A history of Scottish medicine: themes and influences by Helen Dingwall

By Helen Dingwall

Together with advancements in medication, surgical procedure, and replacement medication when it comes to the altering monetary and social heritage, the writer bargains a brand new synthesis of medication and society in Scotland.

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Extra resources for A history of Scottish medicine: themes and influences

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The Western Medical Tradition 800 BC–1800 AD (Cambridge, 1995); Porter, Greatest Benefit, 6–8. 10. , Source Book of Medical History (New York, 1960), 2–1. 11. Sprengell, C. ), The Aphorisms of Hippocrates and the Sentences of Celsus, with Explanations and References to the Most Considerable Writers in Physick and Philosophy, both Ancient and Modern (London, 1708). 12. Porter, Greatest Benefit, 77. 13. , Healing Threads. Traditional Medicine of the Highlands and Islands (Edinburgh, 1995). 14. Comrie, History, i, 38.

These hospitals were constructed according to standardised plans, and a good example of EARLY MEDICINE IN EARLY SCOTLAND 27 such a hospital has been excavated at Inchtuthill. 4 It is very likely, though, that within the geographical area of occupation, the local population would have had some access to this type of care, and, indeed, that some elements may have been adapted and modified in line with local customs and practices. Among the procedures claimed to have been carried out by the surgeons of the occupying Roman forces were repair of hernias and cataract surgery, while a plethora of substances was used to concoct Galenical drugs and applications.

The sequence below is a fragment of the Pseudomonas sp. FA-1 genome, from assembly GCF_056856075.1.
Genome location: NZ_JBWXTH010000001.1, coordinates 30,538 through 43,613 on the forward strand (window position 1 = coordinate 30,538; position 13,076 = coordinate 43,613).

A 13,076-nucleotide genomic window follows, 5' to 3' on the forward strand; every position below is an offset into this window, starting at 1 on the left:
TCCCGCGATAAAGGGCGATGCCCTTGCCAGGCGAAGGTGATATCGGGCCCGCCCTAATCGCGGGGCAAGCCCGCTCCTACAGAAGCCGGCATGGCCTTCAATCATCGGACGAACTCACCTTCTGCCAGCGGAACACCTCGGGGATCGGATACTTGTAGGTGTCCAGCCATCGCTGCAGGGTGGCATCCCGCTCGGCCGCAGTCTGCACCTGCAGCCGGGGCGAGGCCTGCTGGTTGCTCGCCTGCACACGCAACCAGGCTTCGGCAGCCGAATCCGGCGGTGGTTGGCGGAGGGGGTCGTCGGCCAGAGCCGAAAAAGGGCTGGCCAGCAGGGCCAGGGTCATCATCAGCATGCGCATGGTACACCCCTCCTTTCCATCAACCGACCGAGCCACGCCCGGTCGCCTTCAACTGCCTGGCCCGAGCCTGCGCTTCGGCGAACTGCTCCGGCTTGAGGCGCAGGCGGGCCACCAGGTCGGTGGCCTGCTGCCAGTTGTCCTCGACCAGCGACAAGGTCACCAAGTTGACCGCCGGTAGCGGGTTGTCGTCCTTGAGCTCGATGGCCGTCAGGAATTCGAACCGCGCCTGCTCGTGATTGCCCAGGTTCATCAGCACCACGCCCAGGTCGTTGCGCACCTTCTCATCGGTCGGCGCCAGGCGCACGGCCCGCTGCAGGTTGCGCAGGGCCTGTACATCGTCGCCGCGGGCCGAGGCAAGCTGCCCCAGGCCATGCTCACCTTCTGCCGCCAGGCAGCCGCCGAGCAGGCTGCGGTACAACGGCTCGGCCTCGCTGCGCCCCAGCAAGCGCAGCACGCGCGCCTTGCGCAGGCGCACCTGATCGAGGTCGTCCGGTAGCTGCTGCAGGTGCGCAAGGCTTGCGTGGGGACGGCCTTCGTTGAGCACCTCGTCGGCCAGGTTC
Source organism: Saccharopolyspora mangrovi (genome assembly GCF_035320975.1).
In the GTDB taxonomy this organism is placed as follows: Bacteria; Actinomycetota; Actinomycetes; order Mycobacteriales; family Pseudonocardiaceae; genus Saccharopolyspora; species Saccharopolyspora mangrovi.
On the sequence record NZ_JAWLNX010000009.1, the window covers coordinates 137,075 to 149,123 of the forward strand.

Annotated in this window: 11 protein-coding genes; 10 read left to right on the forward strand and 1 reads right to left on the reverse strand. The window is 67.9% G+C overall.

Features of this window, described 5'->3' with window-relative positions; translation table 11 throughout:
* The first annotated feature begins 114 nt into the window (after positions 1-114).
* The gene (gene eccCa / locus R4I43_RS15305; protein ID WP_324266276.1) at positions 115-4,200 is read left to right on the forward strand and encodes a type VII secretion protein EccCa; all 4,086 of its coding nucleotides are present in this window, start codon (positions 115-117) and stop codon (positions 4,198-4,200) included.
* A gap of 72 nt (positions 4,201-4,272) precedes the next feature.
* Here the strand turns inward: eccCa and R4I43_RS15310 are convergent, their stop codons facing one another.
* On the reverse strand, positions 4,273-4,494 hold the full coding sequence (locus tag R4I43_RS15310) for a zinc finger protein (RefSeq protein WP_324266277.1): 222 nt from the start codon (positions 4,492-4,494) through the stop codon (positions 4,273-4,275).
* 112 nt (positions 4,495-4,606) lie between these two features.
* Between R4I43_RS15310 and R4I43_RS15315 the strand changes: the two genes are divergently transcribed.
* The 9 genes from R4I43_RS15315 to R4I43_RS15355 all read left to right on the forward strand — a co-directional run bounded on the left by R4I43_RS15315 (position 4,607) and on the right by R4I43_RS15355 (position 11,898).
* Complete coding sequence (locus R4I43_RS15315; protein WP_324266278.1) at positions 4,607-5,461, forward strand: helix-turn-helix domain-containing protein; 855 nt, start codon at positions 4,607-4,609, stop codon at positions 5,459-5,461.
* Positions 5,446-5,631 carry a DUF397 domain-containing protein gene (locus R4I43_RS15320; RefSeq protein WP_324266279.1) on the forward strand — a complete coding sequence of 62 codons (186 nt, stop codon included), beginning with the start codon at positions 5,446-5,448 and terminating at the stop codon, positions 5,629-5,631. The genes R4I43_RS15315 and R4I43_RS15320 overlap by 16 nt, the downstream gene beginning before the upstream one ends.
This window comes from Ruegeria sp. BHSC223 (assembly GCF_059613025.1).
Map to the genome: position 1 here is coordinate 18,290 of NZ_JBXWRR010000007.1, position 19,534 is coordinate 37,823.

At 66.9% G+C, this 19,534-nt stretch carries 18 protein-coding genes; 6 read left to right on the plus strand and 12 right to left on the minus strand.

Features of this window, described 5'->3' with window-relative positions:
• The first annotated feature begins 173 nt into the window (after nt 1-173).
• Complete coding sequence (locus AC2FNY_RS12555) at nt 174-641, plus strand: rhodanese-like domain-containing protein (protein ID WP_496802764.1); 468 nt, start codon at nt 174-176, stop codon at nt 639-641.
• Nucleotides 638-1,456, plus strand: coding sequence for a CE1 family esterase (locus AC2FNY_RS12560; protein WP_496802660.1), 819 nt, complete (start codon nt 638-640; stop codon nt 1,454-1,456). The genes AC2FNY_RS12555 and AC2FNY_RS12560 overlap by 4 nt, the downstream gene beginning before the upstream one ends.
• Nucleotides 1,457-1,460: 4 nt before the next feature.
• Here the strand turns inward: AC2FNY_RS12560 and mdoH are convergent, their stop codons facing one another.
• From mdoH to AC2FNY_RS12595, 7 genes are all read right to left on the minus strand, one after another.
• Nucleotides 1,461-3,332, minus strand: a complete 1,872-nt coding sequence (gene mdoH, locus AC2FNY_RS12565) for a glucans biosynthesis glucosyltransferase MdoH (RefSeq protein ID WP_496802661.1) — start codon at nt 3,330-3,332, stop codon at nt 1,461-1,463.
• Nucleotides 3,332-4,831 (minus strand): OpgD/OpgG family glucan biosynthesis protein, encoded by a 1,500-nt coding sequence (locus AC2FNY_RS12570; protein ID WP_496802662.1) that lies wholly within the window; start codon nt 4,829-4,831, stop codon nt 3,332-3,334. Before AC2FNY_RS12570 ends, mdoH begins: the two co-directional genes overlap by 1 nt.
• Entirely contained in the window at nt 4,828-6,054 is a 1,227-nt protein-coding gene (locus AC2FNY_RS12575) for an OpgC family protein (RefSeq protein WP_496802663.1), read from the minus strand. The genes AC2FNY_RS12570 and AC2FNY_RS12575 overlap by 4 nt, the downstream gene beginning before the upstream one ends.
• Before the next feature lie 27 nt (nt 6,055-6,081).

A comparison may be made here with the later operation of lithotomy for the attempted cure of bladder stones, which were a major affliction at all ages and at all levels of society. Orthodox surgeons avoided attempting the procedure, presumably because of the slim chance of survival. The problem was so pressing, though, that some individuals were prepared to submit themselves in extremis to surgery carried out by ‘amateurs’, often itinerant lithotomists claiming expertise. These individuals often had no right to practise surgery but perhaps because of the regularity with which they tried the procedure, a patient may have had more chance of surviving than with a trained surgeon who had little or no previous 26 A HISTORY OF SCOTTISH MEDICINE experience.

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